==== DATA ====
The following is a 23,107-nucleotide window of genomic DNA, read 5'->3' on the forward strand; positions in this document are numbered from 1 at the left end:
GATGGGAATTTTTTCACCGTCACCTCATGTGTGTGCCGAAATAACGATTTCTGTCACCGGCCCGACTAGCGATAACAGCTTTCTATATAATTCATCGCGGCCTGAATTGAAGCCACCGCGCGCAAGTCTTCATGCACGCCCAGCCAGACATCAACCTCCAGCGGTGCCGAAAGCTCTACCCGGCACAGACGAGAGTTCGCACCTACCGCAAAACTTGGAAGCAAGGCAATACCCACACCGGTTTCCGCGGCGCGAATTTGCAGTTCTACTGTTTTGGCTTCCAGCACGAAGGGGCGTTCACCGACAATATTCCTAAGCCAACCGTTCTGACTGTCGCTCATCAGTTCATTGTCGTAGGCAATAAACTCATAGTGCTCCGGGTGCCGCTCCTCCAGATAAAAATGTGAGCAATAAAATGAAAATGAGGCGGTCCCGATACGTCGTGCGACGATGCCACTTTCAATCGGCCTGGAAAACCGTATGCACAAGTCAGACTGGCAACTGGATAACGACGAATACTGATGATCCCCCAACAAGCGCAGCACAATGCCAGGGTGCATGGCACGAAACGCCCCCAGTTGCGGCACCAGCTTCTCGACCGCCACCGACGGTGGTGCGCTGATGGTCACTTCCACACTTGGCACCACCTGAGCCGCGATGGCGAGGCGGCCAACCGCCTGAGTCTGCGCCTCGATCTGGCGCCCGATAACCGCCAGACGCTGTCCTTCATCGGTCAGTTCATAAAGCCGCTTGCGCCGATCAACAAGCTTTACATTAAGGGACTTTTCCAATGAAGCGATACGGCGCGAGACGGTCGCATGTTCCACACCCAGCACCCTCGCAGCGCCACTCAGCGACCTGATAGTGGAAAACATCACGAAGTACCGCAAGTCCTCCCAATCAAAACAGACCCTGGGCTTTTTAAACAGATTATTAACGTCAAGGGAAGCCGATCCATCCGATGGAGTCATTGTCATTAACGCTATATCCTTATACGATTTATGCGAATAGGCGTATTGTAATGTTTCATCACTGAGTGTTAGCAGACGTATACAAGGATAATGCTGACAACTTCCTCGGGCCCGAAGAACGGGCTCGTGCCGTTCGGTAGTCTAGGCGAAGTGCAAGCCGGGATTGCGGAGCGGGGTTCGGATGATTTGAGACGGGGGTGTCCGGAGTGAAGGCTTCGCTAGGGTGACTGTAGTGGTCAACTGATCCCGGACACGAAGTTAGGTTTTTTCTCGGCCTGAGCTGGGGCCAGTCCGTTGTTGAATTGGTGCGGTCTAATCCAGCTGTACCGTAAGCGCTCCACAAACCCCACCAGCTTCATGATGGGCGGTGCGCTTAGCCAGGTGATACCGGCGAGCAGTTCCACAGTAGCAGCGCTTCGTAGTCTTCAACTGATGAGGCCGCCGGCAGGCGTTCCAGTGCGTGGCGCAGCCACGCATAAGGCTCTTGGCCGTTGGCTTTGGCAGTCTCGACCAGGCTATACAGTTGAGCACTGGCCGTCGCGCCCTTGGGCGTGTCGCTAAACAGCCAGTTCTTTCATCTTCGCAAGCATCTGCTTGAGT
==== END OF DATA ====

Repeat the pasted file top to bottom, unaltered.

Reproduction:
The following is a 23,107-nucleotide window of genomic DNA, read 5'->3' on the forward strand; positions in this document are numbered from 1 at the left end:
GATGGGAATTTTTTCACCGTCACCTCATGTGTGTGCCGAAATAACGATTTCTGTCACCGGCCCGACTAGCGATAACAGCTTTCTATATAATTCATCGCGGCCTGAATTGAAGCCACCGCGCGCAAGTCTTCATGCACGCCCAGCCAGACATCAACCTCCAGCGGTGCCGAAAGCTCTACCCGGCACAGACGAGAGTTCGCACCTACCGCAAAACTTGGAAGCAAGGCAATACCCACACCGGTTTCCGCGGCGCGAATTTGCAGTTCTACTGTTTTGGCTTCCAGCACGAAGGGGCGTTCACCGACAATATTCCTAAGCCAACCGTTCTGACTGTCGCTCATCAGTTCATTGTCGTAGGCAATAAACTCATAGTGCTCCGGGTGCCGCTCCTCCAGATAAAAATGTGAGCAATAAAATGAAAATGAGGCGGTCCCGATACGTCGTGCGACGATGCCACTTTCAATCGGCCTGGAAAACCGTATGCACAAGTCAGACTGGCAACTGGATAACGACGAATACTGATGATCCCCCAACAAGCGCAGCACAATGCCAGGGTGCATGGCACGAAACGCCCCCAGTTGCGGCACCAGCTTCTCGACCGCCACCGACGGTGGTGCGCTGATGGTCACTTCCACACTTGGCACCACCTGAGCCGCGATGGCGAGGCGGCCAACCGCCTGAGTCTGCGCCTCGATCTGGCGCCCGATAACCGCCAGACGCTGTCCTTCATCGGTCAGTTCATAAAGCCGCTTGCGCCGATCAACAAGCTTTACATTAAGGGACTTTTCCAATGAAGCGATACGGCGCGAGACGGTCGCATGTTCCACACCCAGCACCCTCGCAGCGCCACTCAGCGACCTGATAGTGGAAAACATCACGAAGTACCGCAAGTCCTCCCAATCAAAACAGACCCTGGGCTTTTTAAACAGATTATTAACGTCAAGGGAAGCCGATCCATCCGATGGAGTCATTGTCATTAACGCTATATCCTTATACGATTTATGCGAATAGGCGTATTGTAATGTTTCATCACTGAGTGTTAGCAGACGTATACAAGGATAATGCTGACAACTTCCTCGGGCCCGAAGAACGGGCTCGTGCCGTTCGGTAGTCTAGGCGAAGTGCAAGCCGGGATTGCGGAGCGGGGTTCGGATGATTTGAGACGGGGGTGTCCGGAGTGAAGGCTTCGCTAGGGTGACTGTAGTGGTCAACTGATCCCGGACACGAAGTTAGGTTTTTTCTCGGCCTGAGCTGGGGCCAGTCCGTTGTTGAATTGGTGCGGTCTAATCCAGCTGTACCGTAAGCGCTCCACAAACCCCACCAGCTTCATGATGGGCGGTGCGCTTAGCCAGGTGATACCGGCGAGCAGTTCCACAGTAGCAGCGCTTCGTAGTCTTCAACTGATGAGGCCGCCGGCAGGCGTTCCAGTGCGTGGCGCAGCCACGCATAAGGCTCTTGGCCGTTGGCTTTGGCAGTCTCGACCAGGCTATACAGTTGAGCACTGGCCGTCGCGCCCTTGGGCGTGTCGCTAAACAGCCAGTTCTTTCATCTTCGCAAGCATCTGCTTGAGT